If you've read this blog before, you know that one of the things that sells me on a restaurant is the ambiance (I hate that word!) of a place. Maybe that was one of the things that didn't do it for me at the other locations. For some reason, pizza places have always been warm, dark wood places. Ski-lodge memories maybe? Angelo's on 6th, for instance, has been my favorite place for pizza in Denver. It's a nice cavern with amazing pizza. But, I have to say Pasquini's got it right on their new location. Great use of an old building, good natural light, nice wood work and character. Oh yeah, the pizza was terrific! Standard sausage, peperoni and black olives. It all seemed so fresh and flavorful, I have to have it again.

I don't know if I'll be drawn to their other locations, but when I have a hankering for a slice or two of pizza, you'll find me at the Highland Pasquini's.

Correction: "anonymous" noted: By the way the lunch special is $4.99 - now that's a "screaming deal" for lunch. The slices are "not stingy" (insert Greta Garbo voice) and they leave you so satisfied that you may skip dinner!

Friday, November 16, 2007

Is This Doable in Colorado?

Check out this link to the Oregon Travel website. They have an event going on in October and November that features the "bounty" of the state. Instead of focusing on just the restaurants, this statewide event sheds light, or a spotlight, on several aspects for the food process. They have events that feature the farmers and vintners; the brewers and bakers; as well as the innkeepers and chefs. Sounds like a good idea. It really takes the partnership of all of these players to create a food culture, not just a restaurant culture.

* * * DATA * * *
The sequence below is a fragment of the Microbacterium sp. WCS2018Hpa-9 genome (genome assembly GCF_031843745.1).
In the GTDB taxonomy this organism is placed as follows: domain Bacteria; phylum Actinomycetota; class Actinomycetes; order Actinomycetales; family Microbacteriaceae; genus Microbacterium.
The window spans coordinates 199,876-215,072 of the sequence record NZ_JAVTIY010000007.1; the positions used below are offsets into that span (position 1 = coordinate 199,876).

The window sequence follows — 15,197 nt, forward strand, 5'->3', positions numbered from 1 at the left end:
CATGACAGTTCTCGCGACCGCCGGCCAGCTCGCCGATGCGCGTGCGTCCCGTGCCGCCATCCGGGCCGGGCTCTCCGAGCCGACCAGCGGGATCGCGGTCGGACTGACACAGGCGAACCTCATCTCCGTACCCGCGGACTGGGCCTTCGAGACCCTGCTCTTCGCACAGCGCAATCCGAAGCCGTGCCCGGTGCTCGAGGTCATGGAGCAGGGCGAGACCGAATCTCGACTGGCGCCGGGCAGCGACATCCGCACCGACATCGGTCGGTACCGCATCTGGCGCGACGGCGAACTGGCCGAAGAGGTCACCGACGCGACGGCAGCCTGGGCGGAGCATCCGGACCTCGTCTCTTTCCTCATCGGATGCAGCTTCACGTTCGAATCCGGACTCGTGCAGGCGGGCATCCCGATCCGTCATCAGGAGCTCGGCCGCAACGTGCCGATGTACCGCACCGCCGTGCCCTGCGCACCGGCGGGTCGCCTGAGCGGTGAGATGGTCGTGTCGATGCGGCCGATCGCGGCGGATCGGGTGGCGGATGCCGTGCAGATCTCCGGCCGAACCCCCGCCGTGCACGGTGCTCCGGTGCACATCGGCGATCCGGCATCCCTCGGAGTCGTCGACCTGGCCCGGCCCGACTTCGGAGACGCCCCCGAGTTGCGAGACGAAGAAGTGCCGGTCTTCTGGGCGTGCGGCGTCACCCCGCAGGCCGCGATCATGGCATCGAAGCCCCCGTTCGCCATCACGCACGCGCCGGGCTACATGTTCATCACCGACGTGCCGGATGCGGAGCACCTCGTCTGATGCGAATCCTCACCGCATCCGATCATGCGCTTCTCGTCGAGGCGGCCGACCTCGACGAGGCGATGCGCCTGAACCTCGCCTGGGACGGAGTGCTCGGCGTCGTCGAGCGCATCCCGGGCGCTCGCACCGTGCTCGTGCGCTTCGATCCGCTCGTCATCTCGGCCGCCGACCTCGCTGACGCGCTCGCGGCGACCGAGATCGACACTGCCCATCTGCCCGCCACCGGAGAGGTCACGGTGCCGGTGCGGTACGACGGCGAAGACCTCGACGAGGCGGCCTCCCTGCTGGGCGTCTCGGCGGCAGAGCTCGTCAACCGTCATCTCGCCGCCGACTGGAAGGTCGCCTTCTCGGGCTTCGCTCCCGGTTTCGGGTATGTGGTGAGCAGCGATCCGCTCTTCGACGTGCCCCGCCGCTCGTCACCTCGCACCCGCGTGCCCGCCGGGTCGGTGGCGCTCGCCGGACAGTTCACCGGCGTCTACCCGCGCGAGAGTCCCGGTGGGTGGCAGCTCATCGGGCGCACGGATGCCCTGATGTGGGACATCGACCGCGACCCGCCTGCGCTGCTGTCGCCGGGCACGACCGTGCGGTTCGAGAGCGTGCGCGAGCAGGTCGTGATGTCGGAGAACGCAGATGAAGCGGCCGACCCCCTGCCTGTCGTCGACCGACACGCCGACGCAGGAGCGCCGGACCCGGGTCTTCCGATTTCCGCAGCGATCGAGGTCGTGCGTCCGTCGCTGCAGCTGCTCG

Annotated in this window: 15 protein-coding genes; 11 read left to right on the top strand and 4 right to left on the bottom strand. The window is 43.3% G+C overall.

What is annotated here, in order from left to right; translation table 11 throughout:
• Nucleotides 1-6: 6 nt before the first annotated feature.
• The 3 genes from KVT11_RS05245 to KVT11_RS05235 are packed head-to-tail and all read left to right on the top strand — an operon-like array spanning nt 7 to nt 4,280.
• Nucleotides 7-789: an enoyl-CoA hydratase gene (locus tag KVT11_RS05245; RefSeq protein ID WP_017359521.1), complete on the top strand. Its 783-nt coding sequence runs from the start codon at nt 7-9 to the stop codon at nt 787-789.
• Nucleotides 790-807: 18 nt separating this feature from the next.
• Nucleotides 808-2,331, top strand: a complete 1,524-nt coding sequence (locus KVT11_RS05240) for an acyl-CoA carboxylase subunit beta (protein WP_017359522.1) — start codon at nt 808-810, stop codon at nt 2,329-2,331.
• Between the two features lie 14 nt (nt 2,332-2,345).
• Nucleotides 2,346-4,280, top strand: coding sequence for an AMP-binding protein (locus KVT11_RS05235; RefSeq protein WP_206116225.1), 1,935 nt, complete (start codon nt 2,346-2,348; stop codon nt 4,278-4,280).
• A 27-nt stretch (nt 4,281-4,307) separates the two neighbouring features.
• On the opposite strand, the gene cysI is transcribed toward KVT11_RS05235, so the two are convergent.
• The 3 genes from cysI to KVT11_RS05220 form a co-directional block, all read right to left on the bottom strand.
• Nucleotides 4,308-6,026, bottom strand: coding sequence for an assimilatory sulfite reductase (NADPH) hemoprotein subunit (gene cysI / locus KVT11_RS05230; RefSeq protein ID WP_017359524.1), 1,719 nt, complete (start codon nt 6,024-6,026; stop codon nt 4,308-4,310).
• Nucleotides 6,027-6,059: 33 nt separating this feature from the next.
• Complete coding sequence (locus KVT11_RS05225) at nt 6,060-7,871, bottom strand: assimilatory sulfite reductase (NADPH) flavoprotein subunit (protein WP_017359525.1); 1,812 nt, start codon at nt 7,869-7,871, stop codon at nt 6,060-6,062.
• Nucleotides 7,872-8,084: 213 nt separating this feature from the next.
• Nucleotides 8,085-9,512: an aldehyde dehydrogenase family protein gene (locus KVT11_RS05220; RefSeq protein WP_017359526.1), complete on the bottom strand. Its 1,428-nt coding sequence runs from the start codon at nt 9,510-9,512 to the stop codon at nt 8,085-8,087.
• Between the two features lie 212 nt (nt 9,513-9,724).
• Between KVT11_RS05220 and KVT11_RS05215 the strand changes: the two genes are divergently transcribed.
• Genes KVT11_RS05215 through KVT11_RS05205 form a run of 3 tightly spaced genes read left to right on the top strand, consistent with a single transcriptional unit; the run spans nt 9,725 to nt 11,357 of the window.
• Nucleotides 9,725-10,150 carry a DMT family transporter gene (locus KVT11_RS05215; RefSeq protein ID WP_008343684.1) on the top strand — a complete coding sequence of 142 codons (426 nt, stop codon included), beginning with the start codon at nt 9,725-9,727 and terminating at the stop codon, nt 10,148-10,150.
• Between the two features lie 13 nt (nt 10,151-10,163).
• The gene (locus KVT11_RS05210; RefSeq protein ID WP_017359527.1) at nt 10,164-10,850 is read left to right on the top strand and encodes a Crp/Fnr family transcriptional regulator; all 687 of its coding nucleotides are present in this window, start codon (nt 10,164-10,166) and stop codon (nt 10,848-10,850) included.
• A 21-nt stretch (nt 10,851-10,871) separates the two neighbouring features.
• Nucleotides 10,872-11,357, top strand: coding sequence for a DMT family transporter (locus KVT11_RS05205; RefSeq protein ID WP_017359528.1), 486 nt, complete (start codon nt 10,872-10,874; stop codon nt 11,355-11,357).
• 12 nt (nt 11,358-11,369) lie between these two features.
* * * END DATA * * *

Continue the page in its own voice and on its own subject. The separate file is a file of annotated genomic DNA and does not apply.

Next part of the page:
Oregon truly has a bounty, with the ocean, the cattle ranches, wine country and hops, the fertile Willamette Valley, and the many rivers. I'd like to think that every region, however, can put on a similar event to feature their local harvests. Sure, some states will have a broader selection than others, but I think it could really educate and encourage us all to be more conscious of our food.

A squealing pig, a dense forest, and a dark stinky secret...